Habitat for Humanity was one of these contributors at PrepCom II, with representatives from the United States, Europe and Africa participating. At the first such preparatory meeting, held in New York last September, we were invited to deliver a statement because of our consultative status with the U. N. Economic and Social Council (ECOSOC). Other organizations with similar ECOSOC status are now allowed to participate in the Habitat III process.

Likewise, the United Nations took the positive decision to allow civil society organizations that attended the last Habitat conference — Habitat II, held in 1996 in Istanbul — to participate in the recent PrepCom II. As such, additional constituencies were able to make statements during the plenary sessions in Nairobi.

“This is a pivotal moment for urban development and local communities — which are growing and urbanizing — to have a say in defining their future.”

Yet organizations looking for new accreditation to participate in this process are currently left stranded. While Habitat for Humanity was honoured to have the opportunity to present our views, we want to ensure that civil society organizations from all relevant sectors have a similar opportunity to shape the New Urban Agenda.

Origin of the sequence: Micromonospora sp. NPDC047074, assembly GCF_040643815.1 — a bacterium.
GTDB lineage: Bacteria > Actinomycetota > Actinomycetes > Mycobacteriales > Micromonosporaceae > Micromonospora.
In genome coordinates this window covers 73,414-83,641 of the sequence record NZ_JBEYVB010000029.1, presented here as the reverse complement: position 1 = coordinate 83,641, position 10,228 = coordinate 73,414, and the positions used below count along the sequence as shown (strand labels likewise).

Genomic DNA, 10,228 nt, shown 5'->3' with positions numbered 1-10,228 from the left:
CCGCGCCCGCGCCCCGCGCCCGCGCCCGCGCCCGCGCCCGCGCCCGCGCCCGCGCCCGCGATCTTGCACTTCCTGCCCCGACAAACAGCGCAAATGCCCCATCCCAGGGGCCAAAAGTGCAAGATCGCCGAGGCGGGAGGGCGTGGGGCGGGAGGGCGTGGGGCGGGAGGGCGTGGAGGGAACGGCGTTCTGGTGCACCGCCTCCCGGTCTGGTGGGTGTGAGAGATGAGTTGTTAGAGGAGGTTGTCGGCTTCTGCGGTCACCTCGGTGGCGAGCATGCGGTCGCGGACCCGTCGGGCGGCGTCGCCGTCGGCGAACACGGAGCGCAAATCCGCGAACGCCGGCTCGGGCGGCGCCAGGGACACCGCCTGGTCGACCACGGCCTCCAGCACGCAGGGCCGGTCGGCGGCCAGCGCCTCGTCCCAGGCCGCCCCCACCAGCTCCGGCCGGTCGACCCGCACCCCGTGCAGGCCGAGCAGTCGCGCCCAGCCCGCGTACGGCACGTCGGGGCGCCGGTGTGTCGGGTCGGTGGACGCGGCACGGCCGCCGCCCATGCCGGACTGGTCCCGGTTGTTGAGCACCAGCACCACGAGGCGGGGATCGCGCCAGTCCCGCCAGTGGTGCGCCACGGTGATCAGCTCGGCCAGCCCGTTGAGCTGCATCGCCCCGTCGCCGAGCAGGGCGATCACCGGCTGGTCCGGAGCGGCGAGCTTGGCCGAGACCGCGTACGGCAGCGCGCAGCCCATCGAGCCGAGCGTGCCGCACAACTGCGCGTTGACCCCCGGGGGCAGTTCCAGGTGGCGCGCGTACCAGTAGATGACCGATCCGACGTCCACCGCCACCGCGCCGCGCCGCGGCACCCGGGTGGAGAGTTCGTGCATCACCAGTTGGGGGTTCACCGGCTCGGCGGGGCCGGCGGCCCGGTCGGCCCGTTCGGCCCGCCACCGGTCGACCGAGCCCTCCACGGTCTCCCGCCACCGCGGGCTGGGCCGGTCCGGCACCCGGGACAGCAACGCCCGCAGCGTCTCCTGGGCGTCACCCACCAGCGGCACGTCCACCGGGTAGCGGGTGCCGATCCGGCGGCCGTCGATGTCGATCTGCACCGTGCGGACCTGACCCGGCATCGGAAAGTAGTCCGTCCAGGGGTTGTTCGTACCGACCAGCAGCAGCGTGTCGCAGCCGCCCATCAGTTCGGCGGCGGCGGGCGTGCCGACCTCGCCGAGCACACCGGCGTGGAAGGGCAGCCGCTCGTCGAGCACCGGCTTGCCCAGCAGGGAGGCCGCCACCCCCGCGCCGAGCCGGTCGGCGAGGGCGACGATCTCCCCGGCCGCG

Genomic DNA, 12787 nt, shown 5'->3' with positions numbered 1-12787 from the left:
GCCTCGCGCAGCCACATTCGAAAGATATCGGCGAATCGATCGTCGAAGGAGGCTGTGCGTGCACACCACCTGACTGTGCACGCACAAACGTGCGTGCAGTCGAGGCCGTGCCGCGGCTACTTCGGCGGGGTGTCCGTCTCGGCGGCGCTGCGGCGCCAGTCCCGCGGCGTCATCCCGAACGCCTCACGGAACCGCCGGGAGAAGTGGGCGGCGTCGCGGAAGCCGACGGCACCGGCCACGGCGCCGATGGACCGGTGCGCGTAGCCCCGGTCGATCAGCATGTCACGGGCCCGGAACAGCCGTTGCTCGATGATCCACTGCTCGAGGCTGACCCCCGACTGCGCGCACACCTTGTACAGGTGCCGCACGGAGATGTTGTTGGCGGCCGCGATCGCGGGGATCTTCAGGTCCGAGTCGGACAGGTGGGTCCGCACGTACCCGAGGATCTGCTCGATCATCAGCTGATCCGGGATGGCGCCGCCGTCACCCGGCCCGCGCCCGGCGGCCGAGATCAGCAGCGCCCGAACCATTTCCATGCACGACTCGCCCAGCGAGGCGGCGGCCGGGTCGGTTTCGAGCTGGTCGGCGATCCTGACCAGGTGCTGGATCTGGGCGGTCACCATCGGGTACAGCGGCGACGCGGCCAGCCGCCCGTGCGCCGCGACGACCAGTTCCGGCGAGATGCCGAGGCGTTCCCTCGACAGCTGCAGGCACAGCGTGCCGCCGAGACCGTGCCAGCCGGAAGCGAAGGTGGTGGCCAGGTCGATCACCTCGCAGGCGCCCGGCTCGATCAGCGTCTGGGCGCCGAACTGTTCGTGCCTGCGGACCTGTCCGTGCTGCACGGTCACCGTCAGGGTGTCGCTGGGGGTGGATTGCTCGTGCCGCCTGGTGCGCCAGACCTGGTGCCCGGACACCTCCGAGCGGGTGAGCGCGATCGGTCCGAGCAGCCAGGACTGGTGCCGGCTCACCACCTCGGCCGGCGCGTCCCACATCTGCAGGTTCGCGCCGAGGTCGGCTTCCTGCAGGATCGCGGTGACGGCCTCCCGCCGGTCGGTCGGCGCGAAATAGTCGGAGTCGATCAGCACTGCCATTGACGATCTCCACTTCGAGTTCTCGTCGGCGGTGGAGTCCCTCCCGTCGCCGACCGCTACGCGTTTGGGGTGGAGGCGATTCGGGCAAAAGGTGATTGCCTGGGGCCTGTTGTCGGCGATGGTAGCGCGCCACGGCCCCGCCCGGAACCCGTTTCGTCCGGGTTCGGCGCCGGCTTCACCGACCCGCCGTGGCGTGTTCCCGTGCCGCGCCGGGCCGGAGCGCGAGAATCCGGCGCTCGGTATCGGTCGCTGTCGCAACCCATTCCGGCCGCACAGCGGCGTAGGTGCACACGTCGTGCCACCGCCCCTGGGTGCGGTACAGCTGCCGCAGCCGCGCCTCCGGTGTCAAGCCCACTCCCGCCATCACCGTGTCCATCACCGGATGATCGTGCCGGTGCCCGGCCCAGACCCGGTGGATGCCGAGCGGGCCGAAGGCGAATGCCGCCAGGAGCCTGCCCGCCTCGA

Certainly there is clear interest in strong engagement in the Habitat III process. Outside of the formal events in Nairobi last month, both accredited and unaccredited civil society groups sponsored side events on a variety of urban issues — rural-to-urban linkages, financing for development, disaster resilience, climate change, affordable housing, partnerships, youths, data collection and others. Broader caucuses, such as the Huairou Commission and grass-roots women’s networks, also met daily to develop strategies and promote positions with member states and stakeholders.